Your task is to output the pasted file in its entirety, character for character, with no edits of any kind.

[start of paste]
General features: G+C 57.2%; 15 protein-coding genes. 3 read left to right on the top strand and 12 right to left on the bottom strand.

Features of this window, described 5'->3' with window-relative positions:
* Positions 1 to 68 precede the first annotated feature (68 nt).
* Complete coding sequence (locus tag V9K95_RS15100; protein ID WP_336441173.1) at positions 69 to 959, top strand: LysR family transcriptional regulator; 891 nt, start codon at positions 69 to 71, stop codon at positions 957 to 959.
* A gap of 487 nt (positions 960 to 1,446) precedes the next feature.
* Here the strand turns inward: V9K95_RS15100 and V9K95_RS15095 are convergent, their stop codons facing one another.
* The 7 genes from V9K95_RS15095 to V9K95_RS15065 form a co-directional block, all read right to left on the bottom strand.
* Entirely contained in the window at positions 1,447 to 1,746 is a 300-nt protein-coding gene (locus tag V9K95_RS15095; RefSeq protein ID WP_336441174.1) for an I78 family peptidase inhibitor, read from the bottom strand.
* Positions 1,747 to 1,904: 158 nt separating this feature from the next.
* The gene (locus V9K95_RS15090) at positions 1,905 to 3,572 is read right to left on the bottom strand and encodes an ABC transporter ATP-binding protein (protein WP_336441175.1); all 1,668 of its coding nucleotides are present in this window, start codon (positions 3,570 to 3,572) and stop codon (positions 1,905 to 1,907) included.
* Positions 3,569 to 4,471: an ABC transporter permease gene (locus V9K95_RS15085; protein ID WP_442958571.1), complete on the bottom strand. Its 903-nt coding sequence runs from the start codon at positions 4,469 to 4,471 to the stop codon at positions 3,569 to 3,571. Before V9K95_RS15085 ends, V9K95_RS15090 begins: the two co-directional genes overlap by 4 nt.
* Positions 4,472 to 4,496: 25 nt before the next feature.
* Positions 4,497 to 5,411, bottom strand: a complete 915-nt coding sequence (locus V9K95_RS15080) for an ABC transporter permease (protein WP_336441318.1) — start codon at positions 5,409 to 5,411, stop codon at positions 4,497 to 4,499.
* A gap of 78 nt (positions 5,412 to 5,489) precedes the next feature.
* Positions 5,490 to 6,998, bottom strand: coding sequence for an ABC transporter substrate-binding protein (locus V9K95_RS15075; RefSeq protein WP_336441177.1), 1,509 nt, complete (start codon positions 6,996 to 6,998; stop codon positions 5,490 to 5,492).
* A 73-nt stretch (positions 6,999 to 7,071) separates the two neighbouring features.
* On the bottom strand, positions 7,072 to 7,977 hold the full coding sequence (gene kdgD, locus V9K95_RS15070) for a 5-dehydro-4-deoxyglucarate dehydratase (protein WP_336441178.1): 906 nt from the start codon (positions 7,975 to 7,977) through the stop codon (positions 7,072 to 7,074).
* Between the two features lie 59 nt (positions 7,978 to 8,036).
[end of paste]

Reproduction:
General features: G+C 57.2%; 15 protein-coding genes. 3 read left to right on the top strand and 12 right to left on the bottom strand.

Features of this window, described 5'->3' with window-relative positions:
* Positions 1 to 68 precede the first annotated feature (68 nt).
* Complete coding sequence (locus tag V9K95_RS15100; protein ID WP_336441173.1) at positions 69 to 959, top strand: LysR family transcriptional regulator; 891 nt, start codon at positions 69 to 71, stop codon at positions 957 to 959.
* A gap of 487 nt (positions 960 to 1,446) precedes the next feature.
* Here the strand turns inward: V9K95_RS15100 and V9K95_RS15095 are convergent, their stop codons facing one another.
* The 7 genes from V9K95_RS15095 to V9K95_RS15065 form a co-directional block, all read right to left on the bottom strand.
* Entirely contained in the window at positions 1,447 to 1,746 is a 300-nt protein-coding gene (locus tag V9K95_RS15095; RefSeq protein ID WP_336441174.1) for an I78 family peptidase inhibitor, read from the bottom strand.
* Positions 1,747 to 1,904: 158 nt separating this feature from the next.
* The gene (locus V9K95_RS15090) at positions 1,905 to 3,572 is read right to left on the bottom strand and encodes an ABC transporter ATP-binding protein (protein WP_336441175.1); all 1,668 of its coding nucleotides are present in this window, start codon (positions 3,570 to 3,572) and stop codon (positions 1,905 to 1,907) included.
* Positions 3,569 to 4,471: an ABC transporter permease gene (locus V9K95_RS15085; protein ID WP_442958571.1), complete on the bottom strand. Its 903-nt coding sequence runs from the start codon at positions 4,469 to 4,471 to the stop codon at positions 3,569 to 3,571. Before V9K95_RS15085 ends, V9K95_RS15090 begins: the two co-directional genes overlap by 4 nt.
* Positions 4,472 to 4,496: 25 nt before the next feature.
* Positions 4,497 to 5,411, bottom strand: a complete 915-nt coding sequence (locus V9K95_RS15080) for an ABC transporter permease (protein WP_336441318.1) — start codon at positions 5,409 to 5,411, stop codon at positions 4,497 to 4,499.
* A gap of 78 nt (positions 5,412 to 5,489) precedes the next feature.
* Positions 5,490 to 6,998, bottom strand: coding sequence for an ABC transporter substrate-binding protein (locus V9K95_RS15075; RefSeq protein WP_336441177.1), 1,509 nt, complete (start codon positions 6,996 to 6,998; stop codon positions 5,490 to 5,492).
* A 73-nt stretch (positions 6,999 to 7,071) separates the two neighbouring features.
* On the bottom strand, positions 7,072 to 7,977 hold the full coding sequence (gene kdgD, locus V9K95_RS15070) for a 5-dehydro-4-deoxyglucarate dehydratase (protein WP_336441178.1): 906 nt from the start codon (positions 7,975 to 7,977) through the stop codon (positions 7,072 to 7,074).
* Between the two features lie 59 nt (positions 7,978 to 8,036).